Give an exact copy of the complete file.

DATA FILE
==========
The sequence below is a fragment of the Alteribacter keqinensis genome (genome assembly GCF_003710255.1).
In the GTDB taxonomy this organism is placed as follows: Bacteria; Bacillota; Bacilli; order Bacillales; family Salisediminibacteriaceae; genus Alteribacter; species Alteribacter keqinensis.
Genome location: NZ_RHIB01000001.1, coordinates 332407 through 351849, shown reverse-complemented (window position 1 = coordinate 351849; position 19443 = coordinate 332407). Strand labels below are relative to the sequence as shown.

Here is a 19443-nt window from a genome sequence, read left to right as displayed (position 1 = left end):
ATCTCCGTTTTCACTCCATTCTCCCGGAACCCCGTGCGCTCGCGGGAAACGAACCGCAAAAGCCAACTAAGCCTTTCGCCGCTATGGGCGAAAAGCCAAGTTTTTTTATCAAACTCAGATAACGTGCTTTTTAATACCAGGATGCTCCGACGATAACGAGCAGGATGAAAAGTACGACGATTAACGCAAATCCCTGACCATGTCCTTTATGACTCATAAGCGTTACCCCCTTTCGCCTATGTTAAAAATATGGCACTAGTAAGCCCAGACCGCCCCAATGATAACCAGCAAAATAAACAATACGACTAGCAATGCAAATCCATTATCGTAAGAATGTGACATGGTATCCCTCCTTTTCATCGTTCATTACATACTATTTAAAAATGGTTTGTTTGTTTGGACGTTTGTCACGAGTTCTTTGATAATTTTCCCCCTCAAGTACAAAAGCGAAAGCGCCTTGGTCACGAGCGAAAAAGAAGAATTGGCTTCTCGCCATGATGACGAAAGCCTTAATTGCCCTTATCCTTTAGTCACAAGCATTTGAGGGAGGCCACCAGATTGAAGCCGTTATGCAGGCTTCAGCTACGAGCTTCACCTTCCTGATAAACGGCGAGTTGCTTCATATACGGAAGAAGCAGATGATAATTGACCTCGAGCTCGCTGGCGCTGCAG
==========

The sequence below is a fragment of the Alteribacter keqinensis genome (genome assembly GCF_003710255.1).
In the GTDB taxonomy this organism is placed as follows: Bacteria; Bacillota; Bacilli; order Bacillales; family Salisediminibacteriaceae; genus Alteribacter; species Alteribacter keqinensis.
Genome location: NZ_RHIB01000001.1, coordinates 332407 through 351849, shown reverse-complemented (window position 1 = coordinate 351849; position 19443 = coordinate 332407). Strand labels below are relative to the sequence as shown.

Here is a 19443-nt window from a genome sequence, read left to right as displayed (position 1 = left end):
ATCTCCGTTTTCACTCCATTCTCCCGGAACCCCGTGCGCTCGCGGGAAACGAACCGCAAAAGCCAACTAAGCCTTTCGCCGCTATGGGCGAAAAGCCAAGTTTTTTTATCAAACTCAGATAACGTGCTTTTTAATACCAGGATGCTCCGACGATAACGAGCAGGATGAAAAGTACGACGATTAACGCAAATCCCTGACCATGTCCTTTATGACTCATAAGCGTTACCCCCTTTCGCCTATGTTAAAAATATGGCACTAGTAAGCCCAGACCGCCCCAATGATAACCAGCAAAATAAACAATACGACTAGCAATGCAAATCCATTATCGTAAGAATGTGACATGGTATCCCTCCTTTTCATCGTTCATTACATACTATTTAAAAATGGTTTGTTTGTTTGGACGTTTGTCACGAGTTCTTTGATAATTTTCCCCCTCAAGTACAAAAGCGAAAGCGCCTTGGTCACGAGCGAAAAAGAAGAATTGGCTTCTCGCCATGATGACGAAAGCCTTAATTGCCCTTATCCTTTAGTCACAAGCATTTGAGGGAGGCCACCAGATTGAAGCCGTTATGCAGGCTTCAGCTACGAGCTTCACCTTCCTGATAAACGGCGAGTTGCTTCATATACGGAAGAAGCAGATGATAATTGACCTCGAGCTCGCTGGCGCTGCAG